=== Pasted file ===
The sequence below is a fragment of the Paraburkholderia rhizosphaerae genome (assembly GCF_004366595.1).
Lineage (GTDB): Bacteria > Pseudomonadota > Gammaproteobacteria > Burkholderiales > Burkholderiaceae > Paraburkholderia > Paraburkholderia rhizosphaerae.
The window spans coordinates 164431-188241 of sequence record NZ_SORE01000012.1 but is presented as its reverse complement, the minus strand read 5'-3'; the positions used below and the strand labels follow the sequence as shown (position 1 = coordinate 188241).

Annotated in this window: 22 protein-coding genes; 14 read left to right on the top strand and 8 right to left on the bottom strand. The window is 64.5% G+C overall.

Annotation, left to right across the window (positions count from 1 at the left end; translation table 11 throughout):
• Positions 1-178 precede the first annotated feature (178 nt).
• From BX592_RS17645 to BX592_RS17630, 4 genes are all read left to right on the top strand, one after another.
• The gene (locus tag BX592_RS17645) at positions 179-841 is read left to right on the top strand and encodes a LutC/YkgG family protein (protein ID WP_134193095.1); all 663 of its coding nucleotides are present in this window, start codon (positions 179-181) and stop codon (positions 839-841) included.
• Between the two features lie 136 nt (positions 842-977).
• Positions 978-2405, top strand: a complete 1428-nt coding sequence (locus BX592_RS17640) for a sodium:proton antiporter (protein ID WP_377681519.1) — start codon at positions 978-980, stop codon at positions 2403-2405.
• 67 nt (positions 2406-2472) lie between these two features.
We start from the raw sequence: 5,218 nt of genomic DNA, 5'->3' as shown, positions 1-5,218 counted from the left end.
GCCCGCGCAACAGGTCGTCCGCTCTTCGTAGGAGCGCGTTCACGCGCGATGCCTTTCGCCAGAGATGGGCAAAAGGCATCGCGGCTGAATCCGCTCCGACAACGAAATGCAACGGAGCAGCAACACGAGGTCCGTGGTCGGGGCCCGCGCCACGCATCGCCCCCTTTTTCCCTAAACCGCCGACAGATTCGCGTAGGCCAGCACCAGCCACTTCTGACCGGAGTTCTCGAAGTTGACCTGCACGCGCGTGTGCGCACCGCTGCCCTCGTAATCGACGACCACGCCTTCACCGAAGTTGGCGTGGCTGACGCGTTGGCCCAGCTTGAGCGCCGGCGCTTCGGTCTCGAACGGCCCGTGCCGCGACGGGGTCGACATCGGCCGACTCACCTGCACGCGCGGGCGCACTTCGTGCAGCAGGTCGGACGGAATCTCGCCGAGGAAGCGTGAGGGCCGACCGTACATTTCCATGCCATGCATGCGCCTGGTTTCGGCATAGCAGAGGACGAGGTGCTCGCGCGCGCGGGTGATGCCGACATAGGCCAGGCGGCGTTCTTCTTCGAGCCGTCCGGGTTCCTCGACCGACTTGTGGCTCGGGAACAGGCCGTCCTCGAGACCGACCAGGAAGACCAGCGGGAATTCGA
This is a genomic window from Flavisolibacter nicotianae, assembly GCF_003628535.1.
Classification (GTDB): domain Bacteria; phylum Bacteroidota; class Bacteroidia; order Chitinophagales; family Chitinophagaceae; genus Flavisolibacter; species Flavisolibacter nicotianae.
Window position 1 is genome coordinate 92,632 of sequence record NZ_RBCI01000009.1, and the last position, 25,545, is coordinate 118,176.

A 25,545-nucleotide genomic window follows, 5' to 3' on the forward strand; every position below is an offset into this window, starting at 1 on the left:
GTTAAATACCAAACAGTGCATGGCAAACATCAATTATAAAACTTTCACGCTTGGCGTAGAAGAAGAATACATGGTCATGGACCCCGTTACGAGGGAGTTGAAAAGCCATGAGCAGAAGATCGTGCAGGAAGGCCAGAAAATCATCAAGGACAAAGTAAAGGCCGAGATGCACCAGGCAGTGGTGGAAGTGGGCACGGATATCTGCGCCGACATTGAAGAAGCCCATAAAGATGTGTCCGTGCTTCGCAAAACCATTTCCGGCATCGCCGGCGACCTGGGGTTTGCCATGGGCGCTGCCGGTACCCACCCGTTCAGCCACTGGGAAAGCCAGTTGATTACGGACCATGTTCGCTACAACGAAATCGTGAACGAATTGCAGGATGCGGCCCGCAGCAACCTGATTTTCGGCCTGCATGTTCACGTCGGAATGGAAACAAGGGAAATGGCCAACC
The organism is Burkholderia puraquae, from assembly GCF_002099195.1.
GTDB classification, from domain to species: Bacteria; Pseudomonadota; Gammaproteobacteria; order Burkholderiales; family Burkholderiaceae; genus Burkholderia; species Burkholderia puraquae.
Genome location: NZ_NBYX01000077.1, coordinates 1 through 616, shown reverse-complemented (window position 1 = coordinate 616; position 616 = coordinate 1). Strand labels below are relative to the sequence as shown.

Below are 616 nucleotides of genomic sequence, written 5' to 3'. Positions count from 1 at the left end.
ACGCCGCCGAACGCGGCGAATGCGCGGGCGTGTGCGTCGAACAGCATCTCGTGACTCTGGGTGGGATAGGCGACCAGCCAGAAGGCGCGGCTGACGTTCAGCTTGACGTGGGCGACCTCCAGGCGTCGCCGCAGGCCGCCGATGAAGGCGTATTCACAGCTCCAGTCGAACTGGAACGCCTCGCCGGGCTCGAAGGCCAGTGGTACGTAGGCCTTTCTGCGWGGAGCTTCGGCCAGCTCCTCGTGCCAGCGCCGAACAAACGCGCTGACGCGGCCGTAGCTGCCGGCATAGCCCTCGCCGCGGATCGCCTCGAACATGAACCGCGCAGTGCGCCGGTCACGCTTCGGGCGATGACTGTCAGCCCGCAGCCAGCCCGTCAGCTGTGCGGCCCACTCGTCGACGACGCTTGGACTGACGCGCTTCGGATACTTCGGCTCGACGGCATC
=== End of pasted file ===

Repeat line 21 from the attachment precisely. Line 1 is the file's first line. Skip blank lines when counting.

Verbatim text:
Genome location: NZ_NBYX01000077.1, coordinates 1 through 616, shown reverse-complemented (window position 1 = coordinate 616; position 616 = coordinate 1). Strand labels below are relative to the sequence as shown.